- Craig Wright claimed Bitcoin.org violated his copyright claim by continuing to host the Bitcoin whitepaper.
- Since then, in defiance, many websites have added the Bitcoin whitepaper.
- These are the five most secure ways to access the Bitcoin whitepaper today.
The Bitcoin whitepaper was published in 2008 under the pseudonym Satoshi Nakamoto and later uploaded to a single website: Bitcoin.org. It was published under an MIT license, along with the rest of the code, making it freely available for all to distribute.
But this came under attack recently, when Coingeek chief scientist Craig Wright—who claims to be Satoshi Nakamoto but hasnt signed a transaction with Nakamotos PGP key to prove it—issued legal demands to both Bitcoin.org to take down the whitepaper.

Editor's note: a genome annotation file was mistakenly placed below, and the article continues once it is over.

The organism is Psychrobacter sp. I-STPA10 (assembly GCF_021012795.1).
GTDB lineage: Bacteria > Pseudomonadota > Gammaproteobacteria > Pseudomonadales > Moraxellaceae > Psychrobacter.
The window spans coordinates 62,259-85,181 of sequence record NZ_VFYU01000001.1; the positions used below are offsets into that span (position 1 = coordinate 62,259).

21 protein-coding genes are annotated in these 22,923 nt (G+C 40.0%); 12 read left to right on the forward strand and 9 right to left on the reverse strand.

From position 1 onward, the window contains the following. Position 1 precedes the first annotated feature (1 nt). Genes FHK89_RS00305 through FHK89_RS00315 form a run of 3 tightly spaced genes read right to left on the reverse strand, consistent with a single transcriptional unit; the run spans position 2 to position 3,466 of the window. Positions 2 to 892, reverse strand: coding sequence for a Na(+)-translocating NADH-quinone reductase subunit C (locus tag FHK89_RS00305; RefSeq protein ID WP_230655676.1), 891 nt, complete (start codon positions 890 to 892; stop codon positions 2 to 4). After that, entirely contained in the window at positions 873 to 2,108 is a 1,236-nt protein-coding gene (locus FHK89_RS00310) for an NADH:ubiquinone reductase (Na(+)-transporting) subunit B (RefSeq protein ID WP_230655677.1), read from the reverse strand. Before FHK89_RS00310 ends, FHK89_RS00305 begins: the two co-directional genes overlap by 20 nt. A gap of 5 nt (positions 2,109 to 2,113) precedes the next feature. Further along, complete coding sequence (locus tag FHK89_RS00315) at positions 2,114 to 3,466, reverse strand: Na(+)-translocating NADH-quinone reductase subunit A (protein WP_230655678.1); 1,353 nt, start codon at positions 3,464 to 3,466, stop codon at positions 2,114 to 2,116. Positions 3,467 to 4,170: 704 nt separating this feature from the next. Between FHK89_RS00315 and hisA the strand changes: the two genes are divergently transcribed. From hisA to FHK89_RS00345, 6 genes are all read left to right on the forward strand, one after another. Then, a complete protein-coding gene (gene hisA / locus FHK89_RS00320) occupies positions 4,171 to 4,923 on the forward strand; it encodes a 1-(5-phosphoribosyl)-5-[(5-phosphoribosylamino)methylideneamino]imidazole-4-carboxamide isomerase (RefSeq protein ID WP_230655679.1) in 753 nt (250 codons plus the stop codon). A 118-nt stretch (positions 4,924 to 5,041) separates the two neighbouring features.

Bitcoin.org refused and in solidarity, Bitcoiners across the world have come together to upload the Bitcoin whitepaper in as many places as possible, and in the most secure places possible. Here are some of the best ways that the Bitcoin whitepaper is being secured around the world.
The beginning of the Bitcoin whitepaper. Image: Bitcoin.org.
We are happy to preserve the original Bitcoin whitepaper here on our website as a source of inspiration for future innovators looking to understand how to use blockchain technology in support of facilitating cross-border business and other applications, the Estonian government website reads.
Colombias Jehudi Castro, an advisor to President Ivan Duque Marquez, posted a link to the whitepaper via Twitter.
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